We all know what Netflix is. The brand has basically become a household word and is making it more convenient than ever for people to watch their favorite shows (and, to some extent, movies) at home for a very affordable fee. Netlfix is changing the way people watch television.
However, their mega-success can’t cover up one of their few mistakes—because it was a pretty monumental failure.
Remember Qwikster? If not, it’s understandable. It didn’t last long.
Qwikster was a 2011 gamble by Netflix, thinking that digital streaming would be even more convenient for their customers. Rather than waiting on their mail order DVDs, customers would use Qwikster to instantly stream their shows or movies.
But what they didn’t expect was how complicated it made their previously cut and dry business model. By splitting the company in such a way, there was a bit if customer alien nation and the press on this model was largely negative.
Oh, and it didn’t help that existing Netflix customers saw a 60% rise in their monthly fee if they wanted both services. No existing clients were grandfathered into the newer price structure. There was confusion and frustration everywhere—and it all came back to Netflix trying to make their brand better.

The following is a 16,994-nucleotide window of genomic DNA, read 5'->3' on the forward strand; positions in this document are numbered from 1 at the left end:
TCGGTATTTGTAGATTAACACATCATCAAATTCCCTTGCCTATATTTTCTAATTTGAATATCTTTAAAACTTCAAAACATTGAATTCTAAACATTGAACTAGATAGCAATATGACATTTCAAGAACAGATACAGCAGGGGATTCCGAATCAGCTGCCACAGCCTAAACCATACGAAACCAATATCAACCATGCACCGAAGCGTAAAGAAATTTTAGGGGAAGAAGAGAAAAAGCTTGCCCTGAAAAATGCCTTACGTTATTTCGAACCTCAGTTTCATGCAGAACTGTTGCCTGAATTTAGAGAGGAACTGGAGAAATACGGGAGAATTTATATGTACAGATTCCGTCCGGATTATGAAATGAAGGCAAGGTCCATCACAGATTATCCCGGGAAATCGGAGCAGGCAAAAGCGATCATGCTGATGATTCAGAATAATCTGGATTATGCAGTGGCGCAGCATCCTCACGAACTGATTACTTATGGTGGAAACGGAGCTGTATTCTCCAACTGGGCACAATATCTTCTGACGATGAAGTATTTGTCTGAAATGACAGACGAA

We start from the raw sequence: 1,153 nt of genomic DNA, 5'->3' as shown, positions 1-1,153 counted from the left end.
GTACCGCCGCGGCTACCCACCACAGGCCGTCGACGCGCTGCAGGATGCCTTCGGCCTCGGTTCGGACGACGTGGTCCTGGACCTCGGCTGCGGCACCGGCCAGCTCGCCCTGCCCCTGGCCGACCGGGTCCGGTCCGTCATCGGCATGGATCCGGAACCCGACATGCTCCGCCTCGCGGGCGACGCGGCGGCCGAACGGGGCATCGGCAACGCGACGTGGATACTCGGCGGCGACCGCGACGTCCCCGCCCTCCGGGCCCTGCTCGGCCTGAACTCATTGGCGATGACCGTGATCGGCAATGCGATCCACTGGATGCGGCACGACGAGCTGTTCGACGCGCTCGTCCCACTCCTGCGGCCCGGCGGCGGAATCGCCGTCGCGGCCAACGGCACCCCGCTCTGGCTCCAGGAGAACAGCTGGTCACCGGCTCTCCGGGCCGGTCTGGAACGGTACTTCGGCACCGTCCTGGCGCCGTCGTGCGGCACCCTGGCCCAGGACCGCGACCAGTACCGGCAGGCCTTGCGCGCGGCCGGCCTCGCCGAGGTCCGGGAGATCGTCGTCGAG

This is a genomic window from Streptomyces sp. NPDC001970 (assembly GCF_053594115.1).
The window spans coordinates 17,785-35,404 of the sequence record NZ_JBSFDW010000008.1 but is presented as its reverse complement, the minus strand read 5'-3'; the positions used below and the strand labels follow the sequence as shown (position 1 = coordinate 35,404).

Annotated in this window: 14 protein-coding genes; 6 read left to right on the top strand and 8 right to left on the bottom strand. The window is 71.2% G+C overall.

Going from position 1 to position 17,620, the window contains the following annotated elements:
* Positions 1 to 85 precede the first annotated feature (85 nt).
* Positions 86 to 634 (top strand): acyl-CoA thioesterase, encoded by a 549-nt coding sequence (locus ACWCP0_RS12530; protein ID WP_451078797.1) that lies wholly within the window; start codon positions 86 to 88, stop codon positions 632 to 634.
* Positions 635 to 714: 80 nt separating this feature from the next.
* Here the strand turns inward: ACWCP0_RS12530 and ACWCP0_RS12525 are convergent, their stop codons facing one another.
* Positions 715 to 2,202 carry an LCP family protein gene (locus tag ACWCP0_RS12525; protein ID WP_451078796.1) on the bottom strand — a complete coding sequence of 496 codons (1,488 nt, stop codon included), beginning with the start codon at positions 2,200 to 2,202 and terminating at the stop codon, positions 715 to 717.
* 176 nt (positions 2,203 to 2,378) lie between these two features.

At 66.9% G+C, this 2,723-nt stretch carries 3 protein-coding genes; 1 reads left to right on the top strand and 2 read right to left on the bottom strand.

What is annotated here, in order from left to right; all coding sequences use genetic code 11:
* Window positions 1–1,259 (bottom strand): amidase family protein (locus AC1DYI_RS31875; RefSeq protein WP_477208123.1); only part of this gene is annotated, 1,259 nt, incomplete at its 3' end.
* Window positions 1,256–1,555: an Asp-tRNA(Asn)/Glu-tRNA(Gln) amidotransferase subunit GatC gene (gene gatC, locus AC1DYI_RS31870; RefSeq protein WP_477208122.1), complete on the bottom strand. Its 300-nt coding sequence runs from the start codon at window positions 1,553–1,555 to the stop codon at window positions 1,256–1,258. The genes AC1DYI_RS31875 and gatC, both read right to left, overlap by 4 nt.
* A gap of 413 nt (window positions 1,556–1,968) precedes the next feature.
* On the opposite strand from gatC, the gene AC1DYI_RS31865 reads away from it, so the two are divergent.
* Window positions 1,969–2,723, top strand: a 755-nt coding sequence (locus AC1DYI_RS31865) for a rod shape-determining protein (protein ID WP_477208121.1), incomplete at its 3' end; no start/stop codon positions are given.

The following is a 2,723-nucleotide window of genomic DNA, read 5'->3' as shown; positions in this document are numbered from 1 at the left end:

But they didn’t anticipate their audience’s needs. Rather than simplifying life and making things easier, they pissed off a lot of the loyal members that had helped them get to where they were.
In the end, according to sources such as CNET, Netflix lost more than 800,000 subscribers due to this fiasco. The stock in Netflix also dropped more at an estimated 77%.
Obviously, Netflix was able to recover, but the Qwikster debacle will forever haunt them. It just goes to show that even big name companies are immune to branding miscues.
So what can your brand take away from this? How can we learn from this grand mistake from such a popular company?